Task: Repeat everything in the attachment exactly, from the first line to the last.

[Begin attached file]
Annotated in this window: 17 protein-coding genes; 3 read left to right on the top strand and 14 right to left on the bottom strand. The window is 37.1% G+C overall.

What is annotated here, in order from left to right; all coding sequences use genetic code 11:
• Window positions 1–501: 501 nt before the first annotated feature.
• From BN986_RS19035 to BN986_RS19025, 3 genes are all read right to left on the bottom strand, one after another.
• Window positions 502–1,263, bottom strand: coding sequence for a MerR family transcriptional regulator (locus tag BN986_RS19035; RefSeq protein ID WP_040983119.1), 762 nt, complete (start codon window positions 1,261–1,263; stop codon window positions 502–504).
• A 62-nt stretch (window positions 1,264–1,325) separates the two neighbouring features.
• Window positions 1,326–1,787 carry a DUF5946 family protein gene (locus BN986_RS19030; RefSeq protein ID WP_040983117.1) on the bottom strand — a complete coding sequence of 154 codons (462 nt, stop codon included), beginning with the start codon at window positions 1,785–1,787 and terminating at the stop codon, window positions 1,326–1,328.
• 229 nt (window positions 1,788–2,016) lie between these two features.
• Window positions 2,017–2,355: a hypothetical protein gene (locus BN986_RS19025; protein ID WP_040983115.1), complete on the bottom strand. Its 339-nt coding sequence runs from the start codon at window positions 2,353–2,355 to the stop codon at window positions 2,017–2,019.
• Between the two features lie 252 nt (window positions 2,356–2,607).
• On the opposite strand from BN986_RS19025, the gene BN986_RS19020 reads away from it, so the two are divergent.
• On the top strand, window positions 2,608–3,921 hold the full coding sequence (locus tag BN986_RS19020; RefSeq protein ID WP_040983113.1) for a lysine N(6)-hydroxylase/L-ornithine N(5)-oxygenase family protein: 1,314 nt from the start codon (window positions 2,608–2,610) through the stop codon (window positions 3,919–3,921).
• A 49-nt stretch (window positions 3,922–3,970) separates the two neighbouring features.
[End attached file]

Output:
Annotated in this window: 17 protein-coding genes; 3 read left to right on the top strand and 14 right to left on the bottom strand. The window is 37.1% G+C overall.

What is annotated here, in order from left to right; all coding sequences use genetic code 11:
• Window positions 1–501: 501 nt before the first annotated feature.
• From BN986_RS19035 to BN986_RS19025, 3 genes are all read right to left on the bottom strand, one after another.
• Window positions 502–1,263, bottom strand: coding sequence for a MerR family transcriptional regulator (locus tag BN986_RS19035; RefSeq protein ID WP_040983119.1), 762 nt, complete (start codon window positions 1,261–1,263; stop codon window positions 502–504).
• A 62-nt stretch (window positions 1,264–1,325) separates the two neighbouring features.
• Window positions 1,326–1,787 carry a DUF5946 family protein gene (locus BN986_RS19030; RefSeq protein ID WP_040983117.1) on the bottom strand — a complete coding sequence of 154 codons (462 nt, stop codon included), beginning with the start codon at window positions 1,785–1,787 and terminating at the stop codon, window positions 1,326–1,328.
• 229 nt (window positions 1,788–2,016) lie between these two features.
• Window positions 2,017–2,355: a hypothetical protein gene (locus BN986_RS19025; protein ID WP_040983115.1), complete on the bottom strand. Its 339-nt coding sequence runs from the start codon at window positions 2,353–2,355 to the stop codon at window positions 2,017–2,019.
• Between the two features lie 252 nt (window positions 2,356–2,607).
• On the opposite strand from BN986_RS19025, the gene BN986_RS19020 reads away from it, so the two are divergent.
• On the top strand, window positions 2,608–3,921 hold the full coding sequence (locus tag BN986_RS19020; RefSeq protein ID WP_040983113.1) for a lysine N(6)-hydroxylase/L-ornithine N(5)-oxygenase family protein: 1,314 nt from the start codon (window positions 2,608–2,610) through the stop codon (window positions 3,919–3,921).
• A 49-nt stretch (window positions 3,922–3,970) separates the two neighbouring features.